camera operator adjust the relative intensity of the red, green and blue channels. This allows the camera to
produce an accurate white signal under predetermined lighting conditions; it tells the camera what white
should look like under existing lighting. Once the camera "knows" this information, it is able to properly
reproduce all other colors.

Another important element in dealing with the brightness of an image is the pedestal. Pedestal, or
reference black, controls the black levels of a video signal. All the images on the video result from variations
in shades of gray. Pedestal controls the deepest blacks that the signal will reproduce. Reference black is set at
7.5 IRE. The area below this reading is for other parts of the signal which control the scanning process.

Reference black also controls the contrast of the picture. If you set this level too low, the dark areas of the
picture will be too dark, producing an image with stark contrast. When reference black is set too high, the
contrast between the dark and bright areas will be insufficient. The resulting image looks dull and washed
out.

Color Signals

Luminance and chrominance: if you’ve ever been in a profession video post-production studio, you always
hear those words floating around. What the tech guys are talking about are the principle components of the
color television signal.

Luminance refers to the black and white or "brightness" information present in a video signal.
Chrominance provides the color info and is made up of two further components, hue and saturation.
Hue describes the color itself, while saturation details the amount or intensity of the color. For example,
a very deep royal and a light, baby blue have the same hue, blue. They differ in their saturation of the
color.

Video cameras create a color image by working with the additive primary colors of light–red, green, and
blue. After the light enters a camera, it breaks down into these color components in one of three ways.

A prism block is the most sophisticated and expensive manner in which cameras generate a color signal.
Simplifying the process, the light the lens captures hits a prism which splits it into red, green and blue (RGB).
Each of these colors then goes to its own separate CCD. A color encoder takes the pure RGB signals and
recombines them along with the luminance information, making a full-color picture possible. Since each
color goes to its own CCD, prism block 3-chip cameras produce a very high quality video image.

A similar method of splitting light uses dichroic mirrors, which reflect some colors and allow others to
pass through. The process is similar to the prism block, only mirrors take the place of the prism. Though
incorporating three image sensors, the image from a dichroic system maintains less sharpness than that
produced with a prism. This is mainly due to a loss of light from the mirrors themselves.

Stripe filters capture color information on a single CCD. This method uses a thin stripe of red, green and
blue filter material in front of the CCD. Light enters the camera, hits the stripe, and divides into its
accompanying components. The single chip in this system produces all three channels of chrominance in
addition to the luminance information. While this is easily the least sophisticated of the color generating
systems, it is also the most popular. The decreased cost, weight and technology make the single-chip unit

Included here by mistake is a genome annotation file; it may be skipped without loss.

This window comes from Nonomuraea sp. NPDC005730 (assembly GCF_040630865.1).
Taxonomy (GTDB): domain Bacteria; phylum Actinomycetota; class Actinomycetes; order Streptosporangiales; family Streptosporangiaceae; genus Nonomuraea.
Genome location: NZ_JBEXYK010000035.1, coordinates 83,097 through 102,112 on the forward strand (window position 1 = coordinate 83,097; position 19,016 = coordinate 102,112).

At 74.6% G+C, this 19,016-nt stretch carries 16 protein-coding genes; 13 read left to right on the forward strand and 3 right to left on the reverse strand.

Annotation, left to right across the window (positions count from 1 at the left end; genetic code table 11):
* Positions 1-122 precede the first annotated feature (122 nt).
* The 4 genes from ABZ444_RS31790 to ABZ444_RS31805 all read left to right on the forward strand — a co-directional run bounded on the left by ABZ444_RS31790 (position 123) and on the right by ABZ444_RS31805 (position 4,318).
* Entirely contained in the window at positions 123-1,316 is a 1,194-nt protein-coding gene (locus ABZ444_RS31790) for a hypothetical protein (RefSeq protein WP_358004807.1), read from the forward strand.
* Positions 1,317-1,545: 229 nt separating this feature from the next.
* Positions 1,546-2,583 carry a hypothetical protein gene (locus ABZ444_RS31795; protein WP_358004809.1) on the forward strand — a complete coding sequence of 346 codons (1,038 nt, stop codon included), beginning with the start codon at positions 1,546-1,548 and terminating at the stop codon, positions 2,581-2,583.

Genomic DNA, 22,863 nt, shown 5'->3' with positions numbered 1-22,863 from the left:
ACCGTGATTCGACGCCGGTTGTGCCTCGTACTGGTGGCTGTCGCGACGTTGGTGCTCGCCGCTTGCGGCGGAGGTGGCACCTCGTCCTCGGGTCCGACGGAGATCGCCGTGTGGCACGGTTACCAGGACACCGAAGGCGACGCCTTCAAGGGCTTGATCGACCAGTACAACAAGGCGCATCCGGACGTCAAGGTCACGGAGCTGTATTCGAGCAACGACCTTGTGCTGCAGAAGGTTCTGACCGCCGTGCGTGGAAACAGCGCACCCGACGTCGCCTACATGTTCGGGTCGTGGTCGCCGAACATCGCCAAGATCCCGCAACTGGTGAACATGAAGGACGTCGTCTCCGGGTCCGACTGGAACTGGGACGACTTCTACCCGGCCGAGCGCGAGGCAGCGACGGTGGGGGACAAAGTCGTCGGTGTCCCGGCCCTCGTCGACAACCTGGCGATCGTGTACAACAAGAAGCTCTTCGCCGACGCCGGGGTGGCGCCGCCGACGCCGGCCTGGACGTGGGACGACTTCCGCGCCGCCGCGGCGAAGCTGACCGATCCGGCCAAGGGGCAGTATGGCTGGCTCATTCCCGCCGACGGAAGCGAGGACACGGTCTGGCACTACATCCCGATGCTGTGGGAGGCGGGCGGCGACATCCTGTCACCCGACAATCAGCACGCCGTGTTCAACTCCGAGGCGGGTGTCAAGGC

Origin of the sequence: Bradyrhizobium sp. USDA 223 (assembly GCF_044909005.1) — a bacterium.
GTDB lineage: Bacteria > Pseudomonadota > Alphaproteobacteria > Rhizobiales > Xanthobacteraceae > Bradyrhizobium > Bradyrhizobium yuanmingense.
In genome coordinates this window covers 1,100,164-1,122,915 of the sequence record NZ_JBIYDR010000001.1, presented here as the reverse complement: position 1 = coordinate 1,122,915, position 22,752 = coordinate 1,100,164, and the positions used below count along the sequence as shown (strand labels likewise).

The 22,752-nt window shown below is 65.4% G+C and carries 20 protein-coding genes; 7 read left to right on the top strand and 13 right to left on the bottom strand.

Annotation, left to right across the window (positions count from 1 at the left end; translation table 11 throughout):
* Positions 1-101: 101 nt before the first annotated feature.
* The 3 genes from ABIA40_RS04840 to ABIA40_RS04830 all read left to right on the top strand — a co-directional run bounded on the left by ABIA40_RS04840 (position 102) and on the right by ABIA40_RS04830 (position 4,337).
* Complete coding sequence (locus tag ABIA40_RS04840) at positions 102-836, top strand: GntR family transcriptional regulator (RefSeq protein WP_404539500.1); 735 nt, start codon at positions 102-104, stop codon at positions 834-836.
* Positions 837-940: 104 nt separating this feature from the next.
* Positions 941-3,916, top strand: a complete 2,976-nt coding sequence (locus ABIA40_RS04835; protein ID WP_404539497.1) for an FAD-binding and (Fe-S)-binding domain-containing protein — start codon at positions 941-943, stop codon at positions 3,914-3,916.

very popular in the consumer camera market.

Vectors and Color

With all this color information floating around, it’s important to keep things synchronized. That’s where color
burst comes in.

Color burst is a special control pulse. This sync information is what ensures that all three color signals start
at the right time at the beginning of each line of video information. You can see the pulse on the video
waveform monitor. By checking the waveform reading, you can discern if color is present in your video
signal. You can also see how healthy your video’s color information is.

Checking the color burst signal will alert you that color is present. What it doesn’t tell you is which colors
are present. For that, you need a vectorscope.

The vectorscope screen identifies the three primary colors discussed earlier (red, green and blue) and their
compliments (cyan, magenta and yellow). By reading the scope, you can easily determine which and how
much of each color is present in the signal. The rotational location of the bright spots on the screen measures
the shade or tint of colors–their hues.

Vectorscopes are vital when monitoring color signals in a multi-camera setup. They help match the color
quality of each camera so their output is similar. A number of factors, including the length of camera cables,
can alter the hues of each signal.

In a single-camera situation, the vectorscope assists with proper white balancing. By adjusting the proper
controls on the camera, a video operator can put all the colors in proper balance. As you make the
adjustments, the bright dots on the screen rotate until each moves to its proper position. The length between
the center of the display and each of the bright dots represent the saturation of each color. The farther from
the center, the greater the saturation. If dots move close to the center, color saturation is low.

On the face of the vectorscope lies a series of squares. These boxes indicate the proper position of the
bright dots in an ideal set-up. To reproduce proper colors in your video signal, the bright dots on the screen
should fall into the center of these boxes.

Phew! You made it through relatively unscathed. Now that wasn’t too bad, was it? The study of video
signal measurement and manipulation is not a page-turning topic by any standards. It is, however, useful
knowledge that contributes to a greater understanding of what happens when you flick your power button.
And whether you use this knowledge on location or in the editing suite, it can only help you to produce better
video.

Which is, of course, why we’re here.